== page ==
The New Yorker’s television critic, Emily Nussbaum, joins us to talk about TV you should be watching. She recommends the upcoming Netflix original series Orange Is The New Black, from Jenji Kohan, creator of the hit Showtime dramedy Weeds. Kohan's new show follows the life of a middle-class woman sent to prison when her drug smuggling past catches up to her. Nussbaum also recommends the Comedy Central sketch show Inside Amy Schumer, hosted by Schumer and filled with exaggerated takes on some of her favorite topics: sex, porn, relationships, and how to take a compliment.
Orange Is The New Black's 13 episode season premieres on Netflix on July 11.
Inside Amy Schumer airs Tuesdays at 10:30/9:30c on Comedy Central. The show was just picked up for a second season.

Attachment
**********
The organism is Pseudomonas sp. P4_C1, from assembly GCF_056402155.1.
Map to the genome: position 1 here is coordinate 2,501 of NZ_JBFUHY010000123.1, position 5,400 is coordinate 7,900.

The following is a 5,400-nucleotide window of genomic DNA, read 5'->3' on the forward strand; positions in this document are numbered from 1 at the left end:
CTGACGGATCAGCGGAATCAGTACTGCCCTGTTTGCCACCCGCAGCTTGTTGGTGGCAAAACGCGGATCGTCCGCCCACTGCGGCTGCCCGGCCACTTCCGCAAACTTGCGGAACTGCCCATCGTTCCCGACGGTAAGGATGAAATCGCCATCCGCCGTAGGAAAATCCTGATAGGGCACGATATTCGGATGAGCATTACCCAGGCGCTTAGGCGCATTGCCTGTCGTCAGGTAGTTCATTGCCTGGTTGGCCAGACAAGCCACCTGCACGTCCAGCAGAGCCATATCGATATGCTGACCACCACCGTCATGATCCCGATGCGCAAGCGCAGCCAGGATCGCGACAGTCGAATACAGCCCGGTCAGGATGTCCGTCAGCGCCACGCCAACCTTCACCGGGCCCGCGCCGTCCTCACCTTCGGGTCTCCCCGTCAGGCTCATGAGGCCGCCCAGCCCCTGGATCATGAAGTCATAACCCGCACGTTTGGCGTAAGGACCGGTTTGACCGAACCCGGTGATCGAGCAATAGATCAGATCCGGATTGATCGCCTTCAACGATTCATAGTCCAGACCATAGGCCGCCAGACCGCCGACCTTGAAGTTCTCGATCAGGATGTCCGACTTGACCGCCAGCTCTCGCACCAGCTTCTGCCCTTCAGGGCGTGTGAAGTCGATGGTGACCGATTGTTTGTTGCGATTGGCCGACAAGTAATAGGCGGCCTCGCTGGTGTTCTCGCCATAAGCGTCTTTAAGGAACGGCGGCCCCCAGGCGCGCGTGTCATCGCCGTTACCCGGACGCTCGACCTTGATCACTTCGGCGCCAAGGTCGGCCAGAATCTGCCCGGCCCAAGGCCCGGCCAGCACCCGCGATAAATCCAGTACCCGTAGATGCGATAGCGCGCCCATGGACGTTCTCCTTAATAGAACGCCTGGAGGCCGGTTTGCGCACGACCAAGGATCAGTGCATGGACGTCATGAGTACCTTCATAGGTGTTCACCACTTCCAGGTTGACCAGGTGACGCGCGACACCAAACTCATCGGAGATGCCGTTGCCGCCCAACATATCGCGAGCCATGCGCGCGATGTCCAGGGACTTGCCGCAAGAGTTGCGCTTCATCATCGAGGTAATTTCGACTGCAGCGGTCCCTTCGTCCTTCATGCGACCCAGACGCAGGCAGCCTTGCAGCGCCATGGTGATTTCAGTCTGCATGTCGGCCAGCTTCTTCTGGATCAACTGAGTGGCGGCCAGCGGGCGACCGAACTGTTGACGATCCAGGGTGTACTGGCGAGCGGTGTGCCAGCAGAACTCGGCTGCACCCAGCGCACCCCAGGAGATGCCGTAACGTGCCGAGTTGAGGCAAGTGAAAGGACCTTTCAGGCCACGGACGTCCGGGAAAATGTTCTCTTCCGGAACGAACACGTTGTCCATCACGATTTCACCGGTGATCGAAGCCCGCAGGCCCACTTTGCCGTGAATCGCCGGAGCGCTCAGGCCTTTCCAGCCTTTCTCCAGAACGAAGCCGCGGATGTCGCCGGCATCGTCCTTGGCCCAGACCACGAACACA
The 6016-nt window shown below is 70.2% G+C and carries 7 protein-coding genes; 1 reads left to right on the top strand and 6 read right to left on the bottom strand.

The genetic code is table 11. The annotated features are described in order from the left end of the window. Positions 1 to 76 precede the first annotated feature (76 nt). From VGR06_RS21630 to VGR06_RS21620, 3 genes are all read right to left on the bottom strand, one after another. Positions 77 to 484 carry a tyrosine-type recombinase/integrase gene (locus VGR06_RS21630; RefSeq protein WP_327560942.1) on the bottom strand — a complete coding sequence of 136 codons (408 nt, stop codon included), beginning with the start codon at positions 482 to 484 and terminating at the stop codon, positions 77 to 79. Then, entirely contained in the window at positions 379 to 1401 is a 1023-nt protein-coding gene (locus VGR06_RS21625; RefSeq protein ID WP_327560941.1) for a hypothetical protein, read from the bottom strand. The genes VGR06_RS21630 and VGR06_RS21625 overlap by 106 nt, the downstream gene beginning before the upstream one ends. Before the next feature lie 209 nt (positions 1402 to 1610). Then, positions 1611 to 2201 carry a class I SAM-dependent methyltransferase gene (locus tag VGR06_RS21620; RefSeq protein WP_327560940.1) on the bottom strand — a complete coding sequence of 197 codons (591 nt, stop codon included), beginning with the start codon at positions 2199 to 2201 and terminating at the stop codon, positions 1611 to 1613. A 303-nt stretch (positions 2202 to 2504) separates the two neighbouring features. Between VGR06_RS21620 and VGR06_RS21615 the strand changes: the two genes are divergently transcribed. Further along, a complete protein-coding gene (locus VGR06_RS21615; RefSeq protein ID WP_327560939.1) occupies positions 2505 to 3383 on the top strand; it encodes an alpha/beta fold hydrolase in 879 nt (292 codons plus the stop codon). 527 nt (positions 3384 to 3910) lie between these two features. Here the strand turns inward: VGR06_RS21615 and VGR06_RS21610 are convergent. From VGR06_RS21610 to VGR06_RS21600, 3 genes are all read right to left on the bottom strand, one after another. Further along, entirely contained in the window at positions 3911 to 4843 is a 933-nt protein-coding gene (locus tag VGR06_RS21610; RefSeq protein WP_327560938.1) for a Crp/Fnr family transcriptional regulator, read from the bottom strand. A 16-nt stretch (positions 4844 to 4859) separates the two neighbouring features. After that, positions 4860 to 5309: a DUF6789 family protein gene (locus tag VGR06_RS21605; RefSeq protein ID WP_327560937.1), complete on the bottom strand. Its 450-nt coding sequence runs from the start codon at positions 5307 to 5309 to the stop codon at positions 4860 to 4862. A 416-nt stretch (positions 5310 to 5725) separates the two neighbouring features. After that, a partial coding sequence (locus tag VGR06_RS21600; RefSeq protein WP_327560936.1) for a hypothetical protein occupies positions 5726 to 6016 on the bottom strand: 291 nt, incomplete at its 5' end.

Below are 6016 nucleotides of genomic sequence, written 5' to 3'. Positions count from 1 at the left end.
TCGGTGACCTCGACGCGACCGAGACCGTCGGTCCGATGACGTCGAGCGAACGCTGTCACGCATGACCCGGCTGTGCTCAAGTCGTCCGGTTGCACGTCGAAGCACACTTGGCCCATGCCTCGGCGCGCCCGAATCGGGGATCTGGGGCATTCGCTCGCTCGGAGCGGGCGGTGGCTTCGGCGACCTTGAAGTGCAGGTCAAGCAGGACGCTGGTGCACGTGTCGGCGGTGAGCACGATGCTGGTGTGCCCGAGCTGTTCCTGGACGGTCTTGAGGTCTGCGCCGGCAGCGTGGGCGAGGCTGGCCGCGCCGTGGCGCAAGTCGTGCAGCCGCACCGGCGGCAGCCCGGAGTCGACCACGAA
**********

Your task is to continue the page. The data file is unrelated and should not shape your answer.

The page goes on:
Want to suggest these TV picks to a friend? Click here to listen, embed and share these recommendations from Emily Nussbaum.
Comedian Ophira Eisenberg is happily married and she's got a pretty steady day job, for a comic (she's the host of NPR’s quiz show Ask Me Another). But her life wasn't always so settled. Eisenberg’s new memoir, Screw Everyone: Sleeping My Way to Monogamy, tells us how she got there -- by accident. She made a choice early on that dating was supposed to be fun, not a desperate and frenzied search to find "the one".
She describes the best way to make the transition to living in New York City (just don't tell anyone back home!), what to say when your date asks you if you want to see "something special", and her newly optimistic philosophy on marriage.
Screw Everyone is available now.
Do you need to be a chef to be able to cook for yourself? The answer is no, and the proof is in Mark Bittman's How to Cook Everything.